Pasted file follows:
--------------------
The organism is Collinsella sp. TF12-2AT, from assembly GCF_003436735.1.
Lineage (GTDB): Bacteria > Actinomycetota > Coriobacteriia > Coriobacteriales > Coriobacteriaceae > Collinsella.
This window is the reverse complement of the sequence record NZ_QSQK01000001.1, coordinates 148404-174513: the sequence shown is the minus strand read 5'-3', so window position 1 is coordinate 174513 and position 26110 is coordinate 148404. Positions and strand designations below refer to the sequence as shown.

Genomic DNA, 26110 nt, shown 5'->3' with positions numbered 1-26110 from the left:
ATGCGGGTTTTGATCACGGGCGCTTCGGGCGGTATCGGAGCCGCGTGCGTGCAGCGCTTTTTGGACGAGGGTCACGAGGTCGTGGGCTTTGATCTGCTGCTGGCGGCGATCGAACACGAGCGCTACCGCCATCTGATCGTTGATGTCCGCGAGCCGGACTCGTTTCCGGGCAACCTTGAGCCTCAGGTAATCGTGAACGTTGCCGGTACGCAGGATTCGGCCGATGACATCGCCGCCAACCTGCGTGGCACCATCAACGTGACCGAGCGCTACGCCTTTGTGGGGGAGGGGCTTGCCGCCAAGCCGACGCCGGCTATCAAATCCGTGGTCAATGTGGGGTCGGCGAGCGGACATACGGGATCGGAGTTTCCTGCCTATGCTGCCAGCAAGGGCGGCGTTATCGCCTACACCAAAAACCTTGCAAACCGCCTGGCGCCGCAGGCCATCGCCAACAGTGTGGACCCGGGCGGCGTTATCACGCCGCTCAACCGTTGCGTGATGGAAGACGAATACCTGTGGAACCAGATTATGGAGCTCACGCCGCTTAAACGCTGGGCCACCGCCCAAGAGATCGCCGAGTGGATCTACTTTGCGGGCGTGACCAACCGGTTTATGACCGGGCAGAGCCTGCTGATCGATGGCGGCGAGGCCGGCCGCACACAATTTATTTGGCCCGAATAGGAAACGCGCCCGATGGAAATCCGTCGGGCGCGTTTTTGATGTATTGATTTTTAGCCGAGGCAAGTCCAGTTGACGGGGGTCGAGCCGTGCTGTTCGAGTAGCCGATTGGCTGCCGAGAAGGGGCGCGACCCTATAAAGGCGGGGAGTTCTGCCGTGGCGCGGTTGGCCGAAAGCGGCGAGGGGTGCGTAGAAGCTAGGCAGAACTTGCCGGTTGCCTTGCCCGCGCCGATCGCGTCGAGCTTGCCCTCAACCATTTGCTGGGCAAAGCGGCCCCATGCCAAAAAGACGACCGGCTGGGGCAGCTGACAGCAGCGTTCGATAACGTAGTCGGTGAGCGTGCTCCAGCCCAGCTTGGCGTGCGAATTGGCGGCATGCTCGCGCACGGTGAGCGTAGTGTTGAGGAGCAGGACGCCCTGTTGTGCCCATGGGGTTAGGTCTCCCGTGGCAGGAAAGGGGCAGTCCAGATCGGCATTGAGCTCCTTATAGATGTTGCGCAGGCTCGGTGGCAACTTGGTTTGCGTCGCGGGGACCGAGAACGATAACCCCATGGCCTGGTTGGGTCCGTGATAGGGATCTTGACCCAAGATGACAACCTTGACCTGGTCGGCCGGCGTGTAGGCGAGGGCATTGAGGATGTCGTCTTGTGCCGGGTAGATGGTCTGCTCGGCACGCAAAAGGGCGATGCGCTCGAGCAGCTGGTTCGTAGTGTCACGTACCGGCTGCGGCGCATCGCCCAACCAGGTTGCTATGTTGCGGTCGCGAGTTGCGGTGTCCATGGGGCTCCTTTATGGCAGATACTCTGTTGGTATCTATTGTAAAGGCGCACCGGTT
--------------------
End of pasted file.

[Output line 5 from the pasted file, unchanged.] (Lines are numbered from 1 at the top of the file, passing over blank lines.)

ATGCGGGTTTTGATCACGGGCGCTTCGGGCGGTATCGGAGCCGCGTGCGTGCAGCGCTTTTTGGACGAGGGTCACGAGGTCGTGGGCTTTGATCTGCTGCTGGCGGCGATCGAACACGAGCGCTACCGCCATCTGATCGTTGATGTCCGCGAGCCGGACTCGTTTCCGGGCAACCTTGAGCCTCAGGTAATCGTGAACGTTGCCGGTACGCAGGATTCGGCCGATGACATCGCCGCCAACCTGCGTGGCACCATCAACGTGACCGAGCGCTACGCCTTTGTGGGGGAGGGGCTTGCCGCCAAGCCGACGCCGGCTATCAAATCCGTGGTCAATGTGGGGTCGGCGAGCGGACATACGGGATCGGAGTTTCCTGCCTATGCTGCCAGCAAGGGCGGCGTTATCGCCTACACCAAAAACCTTGCAAACCGCCTGGCGCCGCAGGCCATCGCCAACAGTGTGGACCCGGGCGGCGTTATCACGCCGCTCAACCGTTGCGTGATGGAAGACGAATACCTGTGGAACCAGATTATGGAGCTCACGCCGCTTAAACGCTGGGCCACCGCCCAAGAGATCGCCGAGTGGATCTACTTTGCGGGCGTGACCAACCGGTTTATGACCGGGCAGAGCCTGCTGATCGATGGCGGCGAGGCCGGCCGCACACAATTTATTTGGCCCGAATAGGAAACGCGCCCGATGGAAATCCGTCGGGCGCGTTTTTGATGTATTGATTTTTAGCCGAGGCAAGTCCAGTTGACGGGGGTCGAGCCGTGCTGTTCGAGTAGCCGATTGGCTGCCGAGAAGGGGCGCGACCCTATAAAGGCGGGGAGTTCTGCCGTGGCGCGGTTGGCCGAAAGCGGCGAGGGGTGCGTAGAAGCTAGGCAGAACTTGCCGGTTGCCTTGCCCGCGCCGATCGCGTCGAGCTTGCCCTCAACCATTTGCTGGGCAAAGCGGCCCCATGCCAAAAAGACGACCGGCTGGGGCAGCTGACAGCAGCGTTCGATAACGTAGTCGGTGAGCGTGCTCCAGCCCAGCTTGGCGTGCGAATTGGCGGCATGCTCGCGCACGGTGAGCGTAGTGTTGAGGAGCAGGACGCCCTGTTGTGCCCATGGGGTTAGGTCTCCCGTGGCAGGAAAGGGGCAGTCCAGATCGGCATTGAGCTCCTTATAGATGTTGCGCAGGCTCGGTGGCAACTTGGTTTGCGTCGCGGGGACCGAGAACGATAACCCCATGGCCTGGTTGGGTCCGTGATAGGGATCTTGACCCAAGATGACAACCTTGACCTGGTCGGCCGGCGTGTAGGCGAGGGCATTGAGGATGTCGTCTTGTGCCGGGTAGATGGTCTGCTCGGCACGCAAAAGGGCGATGCGCTCGAGCAGCTGGTTCGTAGTGTCACGTACCGGCTGCGGCGCATCGCCCAACCAGGTTGCTATGTTGCGGTCGCGAGTTGCGGTGTCCATGGGGCTCCTTTATGGCAGATACTCTGTTGGTATCTATTGTAAAGGCGCACCGGTT